Biofilms are surface-associated microbial communities known for their increased resistance to antimicrobials and host factors. This resistance introduces a critical clinical challenge, particularly in cases associated with implants increasing the predisposition for bacterial infections. Preventing such infections requires the development of novel antimicrobials or compounds that enhance bactericidal effect of currently available antibiotics. We have synthesized and characterized twelve novel silver(I) cyanoximates designated as Ag(ACO), Ag(BCO), Ag(CCO), Ag(ECO), Ag(PiCO), Ag(PICO) (yellow and red polymorphs), Ag(BIHCO), Ag(BIMCO), Ag(BOCO), Ag(BTCO), Ag(MCO) and Ag(PiPCO). The compounds exhibit a remarkable resistance to high intensity visible light, UV radiation and heat and have poor solubility in water. All these compounds can be well incorporated into the light-curable acrylate polymeric composites that are currently used as dental fillers or adhesives of indwelling medical devices. A range of dry weight % from 0.5 to 5.0 of the compounds was tested in this study. To study the potential of these compounds in preventing planktonic and biofilm growth of bacteria, we selected two human pathogens (Gram-negative Pseudomonas aeruginosa and Gram-positive Staphylococcus aureus) and Gram-positive environmental isolate Bacillus aryabhattai. Both planktonic and biofilm growth was abolished completely in the presence of 0.5% to 5% of the compounds. The most efficient inhibition was shown by Ag(PiCO), Ag(BIHCO) and Ag(BTCO). The inhibition of biofilm growth by Ag(PiCO)-yellow was confirmed by scanning electron microscopy (SEM). Application of Ag(BTCO) and Ag(PiCO)-red in combination with tobramycin, the antibiotic commonly used to treat P. aeruginosa infections, showed a significant synergistic effect. Finally, the inhibitory effect lasted for at least 120 h in P. aeruginosa and 36 h in S. aureus and B. aryabhattai. Overall, several silver(I) cyanoximates complexes efficiently prevent biofilm development of both Gram-negative and Gram-positive bacteria and present a particularly significant potential for applications against P. aeruginosa infections. Full article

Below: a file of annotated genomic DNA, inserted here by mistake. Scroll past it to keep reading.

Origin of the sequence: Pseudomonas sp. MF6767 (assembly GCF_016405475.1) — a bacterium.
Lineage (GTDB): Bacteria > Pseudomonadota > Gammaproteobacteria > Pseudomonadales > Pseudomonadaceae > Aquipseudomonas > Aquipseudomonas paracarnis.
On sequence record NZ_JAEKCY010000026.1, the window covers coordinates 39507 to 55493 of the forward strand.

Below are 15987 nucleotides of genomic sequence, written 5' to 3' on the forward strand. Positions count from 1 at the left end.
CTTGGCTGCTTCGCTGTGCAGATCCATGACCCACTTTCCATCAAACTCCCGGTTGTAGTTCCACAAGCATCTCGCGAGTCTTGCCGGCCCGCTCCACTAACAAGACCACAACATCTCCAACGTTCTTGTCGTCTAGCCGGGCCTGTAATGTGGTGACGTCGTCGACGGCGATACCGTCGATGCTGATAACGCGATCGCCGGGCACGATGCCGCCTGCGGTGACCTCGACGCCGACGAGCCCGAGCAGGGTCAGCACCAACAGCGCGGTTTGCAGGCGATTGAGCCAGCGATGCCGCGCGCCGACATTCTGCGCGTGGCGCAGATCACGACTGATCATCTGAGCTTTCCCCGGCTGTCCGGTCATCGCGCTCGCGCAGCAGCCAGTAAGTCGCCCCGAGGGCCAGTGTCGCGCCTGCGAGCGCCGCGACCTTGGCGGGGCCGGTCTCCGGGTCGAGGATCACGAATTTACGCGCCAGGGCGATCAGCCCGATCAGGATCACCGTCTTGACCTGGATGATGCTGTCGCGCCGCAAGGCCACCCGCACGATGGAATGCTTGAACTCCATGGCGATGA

(This article belongs to the Special Issue Antimicrobial Polymers II)